Is melting/boiling point determined by intermolecular forces or covalent/ionic bonds?

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LoveAmore
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I'm kind of confused about what influences melting/boiling point, whether it's the bonds or intermolecular forces. My GCSE chem revision guide says the covalent bonds but I was always taught that it was due to the intermolecular forces
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BDavies1
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giant covalent substances- (essentially only diamond graphite and SiO2)- to melt them you need to break covalent bonds so melting point is affected by the strength of the covalent bonds

all other covalent substances- H2O, CO2, C6H12O6, polyethene, etc etc - when you melt them you do NOT break covalent bonds only weak intermolecular forces- so the strength of the covalent bonds in the molecules does not affect mp

ionic compounds- when you melt them you break down the electrostatic attraction between the positive and negative ions (i.e. ionic bonds)- note makes no sense to talk about intermolecular forces in ionic compounds because they don't exist as molecules!
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LoveAmore
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(Original post by BDavies1)
giant covalent substances- (essentially only diamond graphite and SiO2)- to melt them you need to break covalent bonds so melting point is affected by the strength of the covalent bonds

all other covalent substances- H2O, CO2, C6H12O6, polyethene, etc etc - when you melt them you do NOT break covalent bonds only weak intermolecular forces- so the strength of the covalent bonds in the molecules does not affect mp

ionic compounds- when you melt them you break down the electrostatic attraction between the positive and negative ions (i.e. ionic bonds)- note makes no sense to talk about intermolecular forces in ionic compounds because they don't exist as molecules!
thank you so much, this really helps
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scimus63
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I think to begin with you should think about the type of structure, if it is giant or molecular. Giant structures have high mp/bp due to lots of strong bonds and huge masses due to their structure.
In small covalent molecules the inter -molecular bonding plays a large part in many physical properties such as melting and boiling points, viscosity. Hydrogen bonding in particular can raise the melting and boiling points well above what you might expect, as an obvious example think about a tiny molecule like water which has a massively elevated melting and boiling point, this is entirely due to the H-bonding between the "tiny" water molecules. If you have lots of strong intermolecular bonding present, for example in large covalent molecules such as polymers or proteins then intermolecular bonding will have a large affect on the mp/bp.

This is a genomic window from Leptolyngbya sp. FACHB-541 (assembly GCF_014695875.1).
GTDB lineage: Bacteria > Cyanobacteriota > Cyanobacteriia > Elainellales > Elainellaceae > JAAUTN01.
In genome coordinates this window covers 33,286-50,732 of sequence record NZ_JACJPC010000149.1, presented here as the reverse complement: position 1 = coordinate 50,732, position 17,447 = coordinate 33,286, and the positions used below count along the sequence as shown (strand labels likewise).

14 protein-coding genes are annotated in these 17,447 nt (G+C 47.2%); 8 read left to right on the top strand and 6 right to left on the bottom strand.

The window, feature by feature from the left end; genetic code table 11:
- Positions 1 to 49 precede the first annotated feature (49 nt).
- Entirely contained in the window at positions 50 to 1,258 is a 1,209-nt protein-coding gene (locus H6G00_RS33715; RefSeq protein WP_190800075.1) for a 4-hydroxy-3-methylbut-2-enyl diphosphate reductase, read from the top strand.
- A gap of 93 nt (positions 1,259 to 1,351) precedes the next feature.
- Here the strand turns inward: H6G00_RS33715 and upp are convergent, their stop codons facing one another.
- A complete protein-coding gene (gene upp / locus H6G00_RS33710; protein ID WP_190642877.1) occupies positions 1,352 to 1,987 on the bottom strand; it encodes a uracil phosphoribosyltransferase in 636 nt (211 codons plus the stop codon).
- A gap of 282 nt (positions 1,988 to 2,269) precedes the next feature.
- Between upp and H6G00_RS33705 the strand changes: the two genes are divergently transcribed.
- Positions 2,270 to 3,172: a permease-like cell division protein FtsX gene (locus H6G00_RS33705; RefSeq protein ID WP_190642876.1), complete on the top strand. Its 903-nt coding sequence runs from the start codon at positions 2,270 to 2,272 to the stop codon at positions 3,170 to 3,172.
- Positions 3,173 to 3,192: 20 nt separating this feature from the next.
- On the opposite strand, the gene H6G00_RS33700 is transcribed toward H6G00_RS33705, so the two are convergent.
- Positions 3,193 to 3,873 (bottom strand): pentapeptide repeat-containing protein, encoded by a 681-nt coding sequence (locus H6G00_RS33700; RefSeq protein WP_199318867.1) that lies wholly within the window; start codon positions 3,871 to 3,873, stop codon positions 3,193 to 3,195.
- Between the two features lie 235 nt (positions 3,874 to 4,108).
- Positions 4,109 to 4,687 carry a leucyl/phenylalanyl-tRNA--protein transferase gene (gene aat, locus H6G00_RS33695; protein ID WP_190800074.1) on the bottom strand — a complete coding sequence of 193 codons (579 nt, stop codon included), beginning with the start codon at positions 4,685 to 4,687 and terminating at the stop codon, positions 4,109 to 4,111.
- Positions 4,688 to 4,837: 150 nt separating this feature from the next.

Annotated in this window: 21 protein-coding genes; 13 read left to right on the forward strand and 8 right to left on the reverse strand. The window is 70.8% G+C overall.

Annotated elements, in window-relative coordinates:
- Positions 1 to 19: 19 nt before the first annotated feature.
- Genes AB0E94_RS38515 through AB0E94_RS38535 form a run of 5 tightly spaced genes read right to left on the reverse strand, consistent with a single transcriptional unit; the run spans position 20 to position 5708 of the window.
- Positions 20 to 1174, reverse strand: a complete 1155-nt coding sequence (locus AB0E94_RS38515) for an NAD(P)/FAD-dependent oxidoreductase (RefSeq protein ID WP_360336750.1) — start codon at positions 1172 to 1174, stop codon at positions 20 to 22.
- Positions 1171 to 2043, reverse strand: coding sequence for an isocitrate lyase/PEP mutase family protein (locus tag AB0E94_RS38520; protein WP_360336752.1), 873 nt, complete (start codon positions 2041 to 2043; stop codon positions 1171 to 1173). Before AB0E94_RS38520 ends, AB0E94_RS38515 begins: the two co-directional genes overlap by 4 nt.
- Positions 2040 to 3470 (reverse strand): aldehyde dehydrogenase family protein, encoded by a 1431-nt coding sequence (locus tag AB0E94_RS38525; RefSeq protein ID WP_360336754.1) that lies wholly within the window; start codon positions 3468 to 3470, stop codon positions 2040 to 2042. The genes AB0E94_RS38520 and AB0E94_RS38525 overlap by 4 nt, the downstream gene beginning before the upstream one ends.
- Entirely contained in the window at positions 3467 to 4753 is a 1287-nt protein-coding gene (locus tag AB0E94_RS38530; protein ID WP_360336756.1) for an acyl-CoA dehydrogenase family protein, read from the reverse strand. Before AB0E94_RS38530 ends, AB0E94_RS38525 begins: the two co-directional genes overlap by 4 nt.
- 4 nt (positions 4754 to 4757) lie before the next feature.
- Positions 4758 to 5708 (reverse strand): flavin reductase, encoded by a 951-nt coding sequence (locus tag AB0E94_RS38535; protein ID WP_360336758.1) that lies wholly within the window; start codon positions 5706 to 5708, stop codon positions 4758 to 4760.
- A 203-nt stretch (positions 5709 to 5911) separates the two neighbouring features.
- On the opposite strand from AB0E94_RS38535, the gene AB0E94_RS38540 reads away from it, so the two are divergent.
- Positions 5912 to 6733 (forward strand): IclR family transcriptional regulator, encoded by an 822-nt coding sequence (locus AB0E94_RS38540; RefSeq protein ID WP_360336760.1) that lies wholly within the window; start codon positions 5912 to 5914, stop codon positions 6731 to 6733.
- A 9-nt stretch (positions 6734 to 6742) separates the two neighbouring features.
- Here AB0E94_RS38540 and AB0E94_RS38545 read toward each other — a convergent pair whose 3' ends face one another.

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LoveAmore
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(Original post by scimus63)
I think to begin with you should think about the type of structure, if it is giant or molecular. Giant structures have high mp/bp due to lots of strong bonds and huge masses due to their structure.
In small covalent molecules the inter -molecular bonding plays a large part in many physical properties such as melting and boiling points, viscosity. Hydrogen bonding in particular can raise the melting and boiling points well above what you might expect, as an obvious example think about a tiny molecule like water which has a massively elevated melting and boiling point, this is entirely due to the H-bonding between the "tiny" water molecules. If you have lots of strong intermolecular bonding present, for example in large covalent molecules such as polymers or proteins then intermolecular bonding will have a large affect on the mp/bp.
thanks!
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Qxi.xli
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EliteBoy8
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(Original post by LoveAmore)
I'm kind of confused about what influences melting/boiling point, whether it's the bonds or intermolecular forces. My GCSE chem revision guide says the covalent bonds but I was always taught that it was due to the intermolecular forces
From my understanding, it’s the bonds that has an impact on melting/boiling point and the intermolecular forces has an affect on the strength. For example, graphite has a high melting point but it is soft because it has weak forces between the bonds (London Forces) and these can slide over each other. Hope this helps.
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LoveAmore
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(Original post by EliteBoy8)
From my understanding, it’s the bonds that has an impact on melting/boiling point and the intermolecular forces has an affect on the strength. For example, graphite has a high melting point but it is soft because it has weak forces between the bonds (London Forces) and these can slide over each other. Hope this helps.
Thank you
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